In this lesson the students will maintain a daily log. In the daily log the student must document all of their daily routine, for example: wake-up, walk three blocks to school, etc. The next day we will examine the student daily logs and calculate how much physical activity they received in one day. The students will then rearrange their daily routine to in corporate one or more types of physical activities: 1. Riding bikes

2. Playing an outdoor sport such as; soccer, baseball, or tennis.

3. Taking a walk

4. Dancing

5. Skating

6. Join school or community sports teams

7. Rake leaves

8. Park the car at the end of the parking lot

9. Take the stairs instead of the elevator

10. Walk around with a quick brisk pace

The foods you eat not only affect the increase of body weight it also can affect the way blood flows through your heart and arteries. A diet high in fat and cholesterol can gradually causes build-up in your arteries. That build-up slows down the blood flow and blocks small arteries. Along with physical activity, it is very important for children to learn and practice good eating habits.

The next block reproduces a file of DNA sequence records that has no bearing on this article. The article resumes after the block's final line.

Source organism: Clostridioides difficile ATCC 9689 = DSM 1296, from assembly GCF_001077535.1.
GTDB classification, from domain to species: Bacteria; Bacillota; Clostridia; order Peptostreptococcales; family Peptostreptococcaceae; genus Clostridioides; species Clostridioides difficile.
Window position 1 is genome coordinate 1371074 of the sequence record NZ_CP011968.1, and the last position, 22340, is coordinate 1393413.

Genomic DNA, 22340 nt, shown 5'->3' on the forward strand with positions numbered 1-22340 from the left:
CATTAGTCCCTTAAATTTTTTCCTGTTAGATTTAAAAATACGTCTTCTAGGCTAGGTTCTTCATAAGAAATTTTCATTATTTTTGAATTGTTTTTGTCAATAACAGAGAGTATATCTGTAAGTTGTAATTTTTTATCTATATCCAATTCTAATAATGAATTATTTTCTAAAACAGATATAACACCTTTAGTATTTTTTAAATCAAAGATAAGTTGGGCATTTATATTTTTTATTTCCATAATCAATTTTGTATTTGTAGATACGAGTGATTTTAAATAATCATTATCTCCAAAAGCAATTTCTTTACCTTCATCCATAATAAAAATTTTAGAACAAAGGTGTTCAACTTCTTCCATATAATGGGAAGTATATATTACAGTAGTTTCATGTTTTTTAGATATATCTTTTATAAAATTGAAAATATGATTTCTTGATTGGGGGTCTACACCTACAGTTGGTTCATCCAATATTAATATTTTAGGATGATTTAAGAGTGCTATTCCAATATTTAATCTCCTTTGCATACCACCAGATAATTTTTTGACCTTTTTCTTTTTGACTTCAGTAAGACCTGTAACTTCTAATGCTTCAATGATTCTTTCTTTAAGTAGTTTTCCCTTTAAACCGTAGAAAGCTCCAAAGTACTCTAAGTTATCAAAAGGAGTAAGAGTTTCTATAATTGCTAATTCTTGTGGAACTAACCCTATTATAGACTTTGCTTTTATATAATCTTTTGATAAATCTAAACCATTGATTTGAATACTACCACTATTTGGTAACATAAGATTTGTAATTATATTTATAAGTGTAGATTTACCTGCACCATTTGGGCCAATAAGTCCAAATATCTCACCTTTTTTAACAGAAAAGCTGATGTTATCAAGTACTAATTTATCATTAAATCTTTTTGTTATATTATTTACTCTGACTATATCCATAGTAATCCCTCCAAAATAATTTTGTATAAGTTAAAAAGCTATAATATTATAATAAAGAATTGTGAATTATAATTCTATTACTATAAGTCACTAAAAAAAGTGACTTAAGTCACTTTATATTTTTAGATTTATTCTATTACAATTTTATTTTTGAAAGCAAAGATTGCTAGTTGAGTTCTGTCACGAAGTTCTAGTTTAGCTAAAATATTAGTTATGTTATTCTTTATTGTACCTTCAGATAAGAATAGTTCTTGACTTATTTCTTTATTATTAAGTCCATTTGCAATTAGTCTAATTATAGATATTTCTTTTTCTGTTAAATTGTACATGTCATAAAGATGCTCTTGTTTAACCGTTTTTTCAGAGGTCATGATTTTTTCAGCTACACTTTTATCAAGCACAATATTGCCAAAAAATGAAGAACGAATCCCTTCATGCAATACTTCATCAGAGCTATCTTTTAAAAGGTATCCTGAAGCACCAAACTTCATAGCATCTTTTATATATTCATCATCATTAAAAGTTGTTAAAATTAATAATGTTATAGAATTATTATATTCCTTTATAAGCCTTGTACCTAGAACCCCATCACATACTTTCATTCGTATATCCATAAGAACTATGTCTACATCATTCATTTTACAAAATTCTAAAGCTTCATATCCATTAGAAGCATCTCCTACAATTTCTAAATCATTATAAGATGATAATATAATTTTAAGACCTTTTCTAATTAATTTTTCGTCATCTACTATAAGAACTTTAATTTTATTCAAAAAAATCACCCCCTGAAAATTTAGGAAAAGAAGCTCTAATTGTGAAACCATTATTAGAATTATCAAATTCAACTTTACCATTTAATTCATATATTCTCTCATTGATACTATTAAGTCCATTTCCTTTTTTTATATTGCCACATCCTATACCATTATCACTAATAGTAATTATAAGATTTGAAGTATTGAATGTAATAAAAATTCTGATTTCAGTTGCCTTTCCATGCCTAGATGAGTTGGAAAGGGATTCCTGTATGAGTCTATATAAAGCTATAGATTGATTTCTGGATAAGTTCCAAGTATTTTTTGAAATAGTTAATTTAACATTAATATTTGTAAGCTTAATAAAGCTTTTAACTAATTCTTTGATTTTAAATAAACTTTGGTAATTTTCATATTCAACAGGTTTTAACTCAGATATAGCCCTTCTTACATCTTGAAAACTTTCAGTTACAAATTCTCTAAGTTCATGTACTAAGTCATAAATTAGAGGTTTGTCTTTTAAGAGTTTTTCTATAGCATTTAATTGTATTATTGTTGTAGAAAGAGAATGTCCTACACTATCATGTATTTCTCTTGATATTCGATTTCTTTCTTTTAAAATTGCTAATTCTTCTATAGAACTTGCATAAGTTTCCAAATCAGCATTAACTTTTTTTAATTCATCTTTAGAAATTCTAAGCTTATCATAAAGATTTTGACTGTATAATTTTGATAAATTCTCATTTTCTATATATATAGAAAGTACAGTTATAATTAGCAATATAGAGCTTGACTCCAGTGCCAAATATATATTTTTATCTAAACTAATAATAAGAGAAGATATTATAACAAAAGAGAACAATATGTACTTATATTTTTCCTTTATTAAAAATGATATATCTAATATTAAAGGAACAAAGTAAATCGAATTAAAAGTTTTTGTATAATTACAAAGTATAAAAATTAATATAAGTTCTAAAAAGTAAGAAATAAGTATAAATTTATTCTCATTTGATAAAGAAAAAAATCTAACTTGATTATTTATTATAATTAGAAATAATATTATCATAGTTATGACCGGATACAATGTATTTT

In this lesson the students will brainstorm possible ways to help a person lose weight and maintain a healthy lifestyle. The student responses will be written on chart paper and placed in the classroom. After reviewing the student responses, I will place valid/factual tips and invalid/ non- factual based tips on how to maintain a healthy lifestyle in a bag. The students will come up and grab a tip out of the bag, read it to the class, and the student will the help of the class will decide based on what we have learning from our nonfiction readings if it is a valid or invalid ways of maintaining a healthy weight and lifestyle. Some of the tips include:

1. Eat fast food less often

2. Eat breakfast everyday

3. Eat more fruits and vegetables

4. Avoid inactive pastimes

5. Limit television time

6. Get up and move during commercials

7. Eat food high in fat

8. Substitute fruit for candy and chocolate

9. Drink soft drinks instead of water

10. Eat low- fat fruits and snacks

In concluding this lesson the students will visit the website mypyramid.com to view the recommended daily intake of foods types, including fats. The students will print the page and begin to brainstorm healthy meals and snacks that can replace fast foods, junk food, and foods high in fat.